-Reviewed by Richard T. Watson-
The earliest stories were told through word-of-mouth, and passed on with slight variations by being told over and again to new generations. Imagine narrating to groups of rapt listeners, probably huddled round a fire in their cave, hoping the power of the spoken word can hold back the terrors of the night. These were tales to make sense of the world around early mankind, told simply and in a way that connects with something basic and primitive inside us. Salt’s anthology Overheard: Stories to Read Aloud aims to reconnect with that spoken heritage, and asks a scattering of modern writers to contribute their stories in the good old style.
That’s not to say that Overheard‘s stories are fairy tales or myths for the campfire. Nor are there Homeric epics or tales spread out over a thousand and one nights. But like our fireside storyteller, there’s an awareness of the ‘physical power of words’ (in the anthology that opens with a quote from Edgar Allen Poe’s The Power of Words) The focus is on clear, linear narratives, strong focal characters with a clear voice and stories short enough to read aloud to an audience without them getting restless.
Overheard offers a punchy read, with a lot of short, sharp stories from some writers who’re on top of their game. Some are snappy, bitesize, only a page or so, while others take some more chewing. But all of them draw the reader into a contained world, leave their mark, and then move on. And in case you missed the place of the anthology in the oral tradition, editor Jonathan Taylor has arranged the stories in sections with names like Crying Stories, Singing Stories and Whispering Stories.
There are sincere stories of family heartache and support (Sara-Mae Tuson‘s ‘Ill Angels Haunt Me’, Gemma Seltzer‘s ‘My Sister Like This’ or Kate Pullinger’s ‘Estranged and Unanticipated’), alongside the Kafka-esque transformation of PJ Carnehan’s ‘A Changed Man’ – a transformed man who wishes he’d only turned into a beetle – and the fantastical in Catherine Rogers’ folklore-inspired ‘The Derby Poet’ or the downright odd narrator of ‘Frank’ by Claire Baldwin.
Despite Overheard‘s Western bias, there are some stories from elsewhere. In ‘Good Advice is Better than Rubies’, Salman Rushdie contributes a lovingly-constructed depiction of the Tuesday Women at India’s British Consulate, and evokes the dusty India where the rules are there but not always obeyed and the people get by in the gaps between them. Hanif Kureshi‘s ‘Weddings and Beheadings’ offers a different take on the viral beheading videos which so often finish off hostage-takings in the Middle East, and is both uncomfortable and fascinating.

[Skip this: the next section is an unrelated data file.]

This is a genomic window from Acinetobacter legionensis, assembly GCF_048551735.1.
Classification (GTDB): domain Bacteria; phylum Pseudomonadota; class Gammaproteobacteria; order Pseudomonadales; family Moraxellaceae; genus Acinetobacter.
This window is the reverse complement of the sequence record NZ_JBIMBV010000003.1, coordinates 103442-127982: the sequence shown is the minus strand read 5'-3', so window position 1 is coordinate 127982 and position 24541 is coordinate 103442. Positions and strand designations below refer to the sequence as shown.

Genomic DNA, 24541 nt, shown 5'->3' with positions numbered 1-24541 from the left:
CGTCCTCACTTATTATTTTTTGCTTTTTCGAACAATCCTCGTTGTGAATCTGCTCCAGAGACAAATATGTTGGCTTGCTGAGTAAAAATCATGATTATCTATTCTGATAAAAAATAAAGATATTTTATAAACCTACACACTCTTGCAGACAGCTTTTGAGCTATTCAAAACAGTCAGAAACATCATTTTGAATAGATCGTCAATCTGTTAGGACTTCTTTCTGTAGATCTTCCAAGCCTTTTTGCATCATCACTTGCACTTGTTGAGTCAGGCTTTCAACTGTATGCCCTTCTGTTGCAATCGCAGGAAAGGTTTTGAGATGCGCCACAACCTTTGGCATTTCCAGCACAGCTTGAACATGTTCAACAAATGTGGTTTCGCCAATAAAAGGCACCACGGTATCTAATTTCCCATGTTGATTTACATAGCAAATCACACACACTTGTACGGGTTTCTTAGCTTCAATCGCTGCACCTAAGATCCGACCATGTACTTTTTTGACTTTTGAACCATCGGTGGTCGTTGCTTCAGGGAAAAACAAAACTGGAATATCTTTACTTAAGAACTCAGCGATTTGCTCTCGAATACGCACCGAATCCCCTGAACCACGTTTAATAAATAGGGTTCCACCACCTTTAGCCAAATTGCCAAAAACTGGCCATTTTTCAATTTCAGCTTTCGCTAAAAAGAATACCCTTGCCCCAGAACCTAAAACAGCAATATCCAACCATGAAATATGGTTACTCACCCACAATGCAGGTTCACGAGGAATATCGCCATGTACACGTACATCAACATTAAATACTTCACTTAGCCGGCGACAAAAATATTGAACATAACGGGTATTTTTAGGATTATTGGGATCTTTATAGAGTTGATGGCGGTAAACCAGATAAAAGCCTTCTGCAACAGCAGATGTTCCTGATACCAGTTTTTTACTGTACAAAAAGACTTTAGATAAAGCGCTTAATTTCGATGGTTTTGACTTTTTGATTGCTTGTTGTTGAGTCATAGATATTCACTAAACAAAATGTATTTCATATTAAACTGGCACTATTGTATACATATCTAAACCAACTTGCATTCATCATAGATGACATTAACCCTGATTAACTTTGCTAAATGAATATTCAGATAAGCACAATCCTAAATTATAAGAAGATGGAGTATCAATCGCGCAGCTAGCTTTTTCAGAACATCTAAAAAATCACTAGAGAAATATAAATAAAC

There’s Adam Roberts‘ sci-fi hymn in rhyming couplets, ‘McAuley’s Hymn’, which blends an element of mystical devotion with a touching story of personal loss and sacrifice in a universe at once familiar and yet unique. In just a few pages, Roberts creates his world and, in the space of a single human soul, dramatises the age-old battle between religious morality and science. Religious devotion is taken to a more disturbing extreme by the narrator in Jane Holland‘s ‘The Cell’, which beautifully evokes the isolation of a nun’s cell and her gradual descent into either madness or anther spiritual plane. Rather beautifully, Holland lets the reader see this as both a loss of health and also an outcome to be desired and welcomed.
As with the best short stories, some of the strongest moments in Overheard come when writers drop hints but leave their reader (or listener, of course) to fill in the blanks. For example, Taylor’s own short and sweet ‘Synesthetic Schmidt’ does an excellent job of expressing its character’s long-held guilt, beautifully capturing the physical sensation and effects, giving just enough clues without spoiling it with explicit explanation.
With such a strong line-up of writers assembled, a mix of well-known and less well-known names, Taylor presents a quality anthology. As well as those already mentioned, there are entries from Ian McEwan, Blake Morrison, Louis De Bernières, Tania Hershman (author of Saboteur 2013-nominated My Mother Was An Upright Piano) and Joel Lane (whose own collection we’ve reviewed here).
The oral tradition pre-dates the development of writing, so it seems surprising that there aren’t more books like Overheard. We’re used to the idea of poetry being performed out loud and brought to life off the page; less so with prose stories. But with the increasing number of spoken word events across the country, performances of prose are becoming more popular and Overheard is unlikely to be the last such publication.